By: Ana Ceballos, Nov. 26, 2015
The Offset Project crew, led by Kristin Cushman (center, at Offset Project EV charging stations) wants to measure how biking reduces carbon emissions via a bike barometer.
By recycling and composting one item at a time and educating one person at a time, The Offset Project has been able to grow exponentially in the region in just under a decade.
What started as a small nonprofit with complex ideas and 15 volunteers is now at the forefront of a fast-growing local effort to invest in solar and electric vehicle-charging stations, as well as promoting bike ridership and recycling projects throughout Monterey County.
“We are trying to get people to think about how they can live a mindful life and have a legacy project,” says Kristin Cushman, who founded the nonprofit in 2007.
Motivated by a mixture of moral conviction and a rising concern over climate change, Cushman has pushed small and big local companies, as well as community members, to join the movement. One of the bigger companies working along with the nonprofit is the Pebble Beach Company.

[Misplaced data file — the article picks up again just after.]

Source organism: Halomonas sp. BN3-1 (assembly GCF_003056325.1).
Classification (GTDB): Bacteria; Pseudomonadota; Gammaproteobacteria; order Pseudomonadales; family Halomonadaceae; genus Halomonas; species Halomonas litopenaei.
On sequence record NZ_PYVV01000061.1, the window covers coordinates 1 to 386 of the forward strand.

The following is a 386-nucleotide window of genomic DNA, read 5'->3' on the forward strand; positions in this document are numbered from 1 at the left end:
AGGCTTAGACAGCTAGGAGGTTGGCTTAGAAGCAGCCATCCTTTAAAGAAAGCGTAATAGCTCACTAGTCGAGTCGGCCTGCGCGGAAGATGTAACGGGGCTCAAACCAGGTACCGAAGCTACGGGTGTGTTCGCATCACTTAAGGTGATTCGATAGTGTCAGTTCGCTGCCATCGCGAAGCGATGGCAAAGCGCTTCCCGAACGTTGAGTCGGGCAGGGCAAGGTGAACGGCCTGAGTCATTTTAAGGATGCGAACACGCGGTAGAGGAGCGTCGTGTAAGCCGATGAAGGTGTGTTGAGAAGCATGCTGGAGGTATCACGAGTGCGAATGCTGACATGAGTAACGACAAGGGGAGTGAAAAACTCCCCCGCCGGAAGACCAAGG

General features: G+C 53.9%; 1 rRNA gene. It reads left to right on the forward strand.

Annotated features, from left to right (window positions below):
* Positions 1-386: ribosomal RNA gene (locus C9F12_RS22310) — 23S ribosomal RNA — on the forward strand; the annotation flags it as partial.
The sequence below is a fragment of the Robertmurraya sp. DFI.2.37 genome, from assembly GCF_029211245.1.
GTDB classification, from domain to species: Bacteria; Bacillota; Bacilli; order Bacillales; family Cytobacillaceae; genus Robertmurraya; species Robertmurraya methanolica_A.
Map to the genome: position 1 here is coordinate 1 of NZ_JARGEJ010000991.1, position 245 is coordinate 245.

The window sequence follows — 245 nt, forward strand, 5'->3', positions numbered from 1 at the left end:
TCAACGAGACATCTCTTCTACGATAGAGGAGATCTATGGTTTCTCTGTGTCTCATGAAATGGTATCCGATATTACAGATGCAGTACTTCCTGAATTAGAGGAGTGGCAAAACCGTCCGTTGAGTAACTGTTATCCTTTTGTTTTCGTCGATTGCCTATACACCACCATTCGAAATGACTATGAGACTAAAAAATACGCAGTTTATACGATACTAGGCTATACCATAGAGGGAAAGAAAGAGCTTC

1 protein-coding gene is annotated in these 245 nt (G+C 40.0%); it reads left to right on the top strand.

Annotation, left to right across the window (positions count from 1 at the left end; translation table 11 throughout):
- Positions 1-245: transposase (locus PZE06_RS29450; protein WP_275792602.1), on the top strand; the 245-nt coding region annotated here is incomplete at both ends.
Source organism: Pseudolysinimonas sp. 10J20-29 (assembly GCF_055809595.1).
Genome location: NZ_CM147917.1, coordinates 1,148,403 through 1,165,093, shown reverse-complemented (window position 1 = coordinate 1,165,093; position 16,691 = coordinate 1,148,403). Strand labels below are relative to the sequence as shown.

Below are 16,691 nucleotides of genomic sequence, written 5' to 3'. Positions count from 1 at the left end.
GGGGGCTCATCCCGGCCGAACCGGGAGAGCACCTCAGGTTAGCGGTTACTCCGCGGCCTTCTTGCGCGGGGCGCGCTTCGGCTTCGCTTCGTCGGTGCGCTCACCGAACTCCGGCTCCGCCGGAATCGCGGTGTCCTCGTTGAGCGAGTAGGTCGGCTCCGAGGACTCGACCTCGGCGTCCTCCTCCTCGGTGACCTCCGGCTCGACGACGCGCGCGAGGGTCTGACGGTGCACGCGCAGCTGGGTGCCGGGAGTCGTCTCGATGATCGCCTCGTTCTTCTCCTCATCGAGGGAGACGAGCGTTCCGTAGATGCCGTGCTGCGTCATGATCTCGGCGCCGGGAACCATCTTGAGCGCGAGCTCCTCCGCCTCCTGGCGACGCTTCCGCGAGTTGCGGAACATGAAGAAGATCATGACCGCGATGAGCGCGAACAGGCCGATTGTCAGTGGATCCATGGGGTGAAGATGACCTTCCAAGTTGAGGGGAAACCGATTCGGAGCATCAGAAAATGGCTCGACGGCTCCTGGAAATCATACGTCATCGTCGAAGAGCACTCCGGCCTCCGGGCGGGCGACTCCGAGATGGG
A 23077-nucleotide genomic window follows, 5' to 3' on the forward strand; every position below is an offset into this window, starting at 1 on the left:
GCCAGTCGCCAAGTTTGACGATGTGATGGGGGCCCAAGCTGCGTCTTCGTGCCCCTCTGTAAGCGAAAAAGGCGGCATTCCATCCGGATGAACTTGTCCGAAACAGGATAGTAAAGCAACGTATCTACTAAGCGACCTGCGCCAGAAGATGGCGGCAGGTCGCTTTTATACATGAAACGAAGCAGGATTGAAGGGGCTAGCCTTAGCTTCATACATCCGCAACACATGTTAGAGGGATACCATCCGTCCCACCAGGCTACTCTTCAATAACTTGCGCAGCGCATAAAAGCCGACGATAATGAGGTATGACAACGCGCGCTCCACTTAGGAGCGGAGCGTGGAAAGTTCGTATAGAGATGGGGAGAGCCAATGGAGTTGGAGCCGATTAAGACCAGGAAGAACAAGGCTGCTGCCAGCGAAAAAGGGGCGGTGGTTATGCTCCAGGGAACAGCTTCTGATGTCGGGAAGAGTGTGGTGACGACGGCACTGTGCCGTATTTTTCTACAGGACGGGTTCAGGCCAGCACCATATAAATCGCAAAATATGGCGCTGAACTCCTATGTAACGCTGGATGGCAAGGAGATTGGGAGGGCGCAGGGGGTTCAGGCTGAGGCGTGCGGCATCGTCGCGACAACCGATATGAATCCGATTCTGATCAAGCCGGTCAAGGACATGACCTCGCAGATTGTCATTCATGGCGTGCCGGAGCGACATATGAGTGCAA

Beat Giger, the company’s director of special events, says “baby steps” were taken for seven years to get to the point where 93 percent of garbage accumulated during massive events like the Concours d’Elegance is recycled and reused.
“It’s little things, and after a while it amounts to 93 percent,” Giger says.
Some of the adjustments the company made involved purchasing choices – buying biodegradable plates, utensils and coffee cups – and recycling wood and carpeting used at the events and composting refuse.
“[The Offset Project] makes a remarkable effort,” Giger says. “They collect the trash before it leaves Pebble Beach, sort through every single bag and then contact other companies that can use those things again.”
The Offset Project’s big idea through Monterey County Gives! this year: raise $20,000 for the region’s first bike barometer, which would track and quantify how carbon emissions are reduced by biking. The barometer would go in Monterey, at a precise location yet to be determined.
“This is a tool for the city to be able to quantify the benefit of bike riding,” Cushman says.
As Cushman continues to take on one project at a time, her legacy becomes stronger. “I’m just excited people are learning and becoming more sustainably minded,” she adds.